Similarly to some of the benefits of active recovery as mentioned above, Yoga can be a fantastic addition to a programme for individuals with stressful lifestyles looking to get the most out of their training. In addition to allowing full ranges of movement, and a great way to get moving in general at an appropriate intensity, yoga has the added benefit of improving focus and reducing stress levels- a necessary addition to a LOT of plans! However, not all Yoga is the same, and only appropriate types with specific emphasis on recovery, will be relevant here. For those serious about using Yoga for recovery, 1-1 sessions, or specific small group sessions, should be used first to allow for appropriate movements and intensities. Following this, group classes may be advised. Yoga can be great here, but done without consideration it may be counter productive to training. For more information, check out Your Yoga Experience, and use the get in touch tab at the side with any questions!
Other recovery modalities.
Other methods are commonly used to promote recovery from training. These methods include cold water immersion, cold/ hot water alternating, massage therapy, cryotherapy, compression and more. It seems that these methods may all have their time and place, but understanding the benefits, potential drawbacks, and how to get the most out of them is key. For example, if looking to improve recovery from an open water swim in a cold climate, jumping straight into an ice bath is not likely to help- same goes for a hot bath following an intense event in hot and humid temperatures. Make use of these additional methods that work for you, but only after making sure you are taking care of the basics. Take a common sense approach to these additional methods, and keep a log of what seems to work best for you. Remember, sking for guidance is not a bad thing- providing you know who to ask!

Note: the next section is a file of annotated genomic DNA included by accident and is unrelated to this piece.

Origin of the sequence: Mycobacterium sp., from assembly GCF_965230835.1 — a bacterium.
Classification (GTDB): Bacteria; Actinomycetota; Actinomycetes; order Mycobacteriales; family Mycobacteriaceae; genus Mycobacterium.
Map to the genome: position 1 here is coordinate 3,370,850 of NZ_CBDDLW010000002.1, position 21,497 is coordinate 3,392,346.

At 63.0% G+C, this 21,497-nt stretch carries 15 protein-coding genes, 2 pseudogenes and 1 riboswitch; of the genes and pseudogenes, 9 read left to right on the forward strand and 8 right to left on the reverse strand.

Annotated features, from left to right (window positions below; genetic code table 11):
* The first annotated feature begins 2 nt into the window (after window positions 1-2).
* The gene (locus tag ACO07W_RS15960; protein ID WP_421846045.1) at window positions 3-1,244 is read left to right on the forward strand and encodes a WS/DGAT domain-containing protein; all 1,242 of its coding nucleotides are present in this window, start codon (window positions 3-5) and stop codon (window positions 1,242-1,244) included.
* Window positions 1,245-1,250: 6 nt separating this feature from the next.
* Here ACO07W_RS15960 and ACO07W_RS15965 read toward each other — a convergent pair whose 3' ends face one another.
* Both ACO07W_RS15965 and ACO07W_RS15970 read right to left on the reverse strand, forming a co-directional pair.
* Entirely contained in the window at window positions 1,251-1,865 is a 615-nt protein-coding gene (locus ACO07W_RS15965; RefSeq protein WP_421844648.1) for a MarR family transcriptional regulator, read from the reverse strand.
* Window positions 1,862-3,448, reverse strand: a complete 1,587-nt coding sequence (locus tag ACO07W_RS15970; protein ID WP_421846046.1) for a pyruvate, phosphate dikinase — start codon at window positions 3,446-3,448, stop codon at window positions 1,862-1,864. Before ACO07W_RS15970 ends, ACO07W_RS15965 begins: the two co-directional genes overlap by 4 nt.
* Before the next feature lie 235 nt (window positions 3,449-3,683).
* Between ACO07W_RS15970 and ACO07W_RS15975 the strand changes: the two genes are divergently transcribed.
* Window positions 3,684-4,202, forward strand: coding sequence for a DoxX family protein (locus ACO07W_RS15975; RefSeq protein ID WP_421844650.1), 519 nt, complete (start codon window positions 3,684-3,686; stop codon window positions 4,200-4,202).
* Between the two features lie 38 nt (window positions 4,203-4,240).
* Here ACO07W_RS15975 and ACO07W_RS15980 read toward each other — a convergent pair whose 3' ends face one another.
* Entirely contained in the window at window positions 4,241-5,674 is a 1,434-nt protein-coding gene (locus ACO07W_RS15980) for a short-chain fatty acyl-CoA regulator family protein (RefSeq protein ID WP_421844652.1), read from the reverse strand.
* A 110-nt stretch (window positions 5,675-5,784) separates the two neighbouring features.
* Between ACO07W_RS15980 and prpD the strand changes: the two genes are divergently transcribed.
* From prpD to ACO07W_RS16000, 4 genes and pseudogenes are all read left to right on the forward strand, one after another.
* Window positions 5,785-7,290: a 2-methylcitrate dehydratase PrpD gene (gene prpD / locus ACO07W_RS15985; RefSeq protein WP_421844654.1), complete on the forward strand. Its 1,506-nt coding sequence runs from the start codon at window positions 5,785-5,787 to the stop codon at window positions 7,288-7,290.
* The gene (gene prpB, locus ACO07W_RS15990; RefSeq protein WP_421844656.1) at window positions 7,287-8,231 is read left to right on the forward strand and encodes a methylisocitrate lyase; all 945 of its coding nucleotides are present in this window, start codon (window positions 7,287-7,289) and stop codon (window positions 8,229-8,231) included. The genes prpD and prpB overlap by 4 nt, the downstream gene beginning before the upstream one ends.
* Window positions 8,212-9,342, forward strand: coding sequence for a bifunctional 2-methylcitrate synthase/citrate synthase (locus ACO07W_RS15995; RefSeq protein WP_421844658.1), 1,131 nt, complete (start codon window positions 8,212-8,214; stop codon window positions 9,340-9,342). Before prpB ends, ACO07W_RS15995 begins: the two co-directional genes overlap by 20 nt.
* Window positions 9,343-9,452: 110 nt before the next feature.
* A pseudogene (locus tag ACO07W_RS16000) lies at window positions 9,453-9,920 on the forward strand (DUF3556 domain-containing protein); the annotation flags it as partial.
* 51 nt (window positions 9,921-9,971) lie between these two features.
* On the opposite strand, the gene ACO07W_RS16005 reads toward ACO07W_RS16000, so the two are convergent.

To Summarise, focus on the basics. Ensure you are supporting your training with intelligent programming (including adequate recovery time between intense sessions), with adequate nutrition (both amount and quality), and enough sleep.
Beyond that, if you feel putting active recovery sessions in will have the best impact on your overall training, then do it. Or if you feel a massage or any other recovery modality may fit better here in your own individual situation, then do what you feel works for you.
To make sure you’re getting the most out of your training, get the right guidance from our expert team at FX Fitness Experience. Contact us now!
Josh Kennedy, MSc, ASCC, CSCS
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Barnett, A. (2006). using recovery modalities between training sessions in elite athletes, does it help? Sports Medicine, 36(9), 781-796.
Close, G. (2010). top ten nutritional mistakes made by elite athletes. professional strength and conditioning(18), 15-20.
Halson, S. (2008). Sleep in Elite Athletes and nutritional interventions to enhance sleep. Sports Medicine, 44(2), 139-147.
Helms, E. (2014). evidence based recommendations for natural bodybuilding contest prep: nutrition and supplementation. Journal of the International Society for sports nutrition, 11-20.
Jentjens, R. (2003). Determinants of post exercise glycogen synthesis during short term recovery. Sports Medicine(17), 117-144.
Marshall, G. (2016). the importance of sleep for athletic performance. strength and conditioning journal, 38(1), 61-67.
O’Donnol, S. (2017). sleep hygeine education improves sleep indicies in elite female athletes. International Journal of Exercise Science, 10(4), 522-530.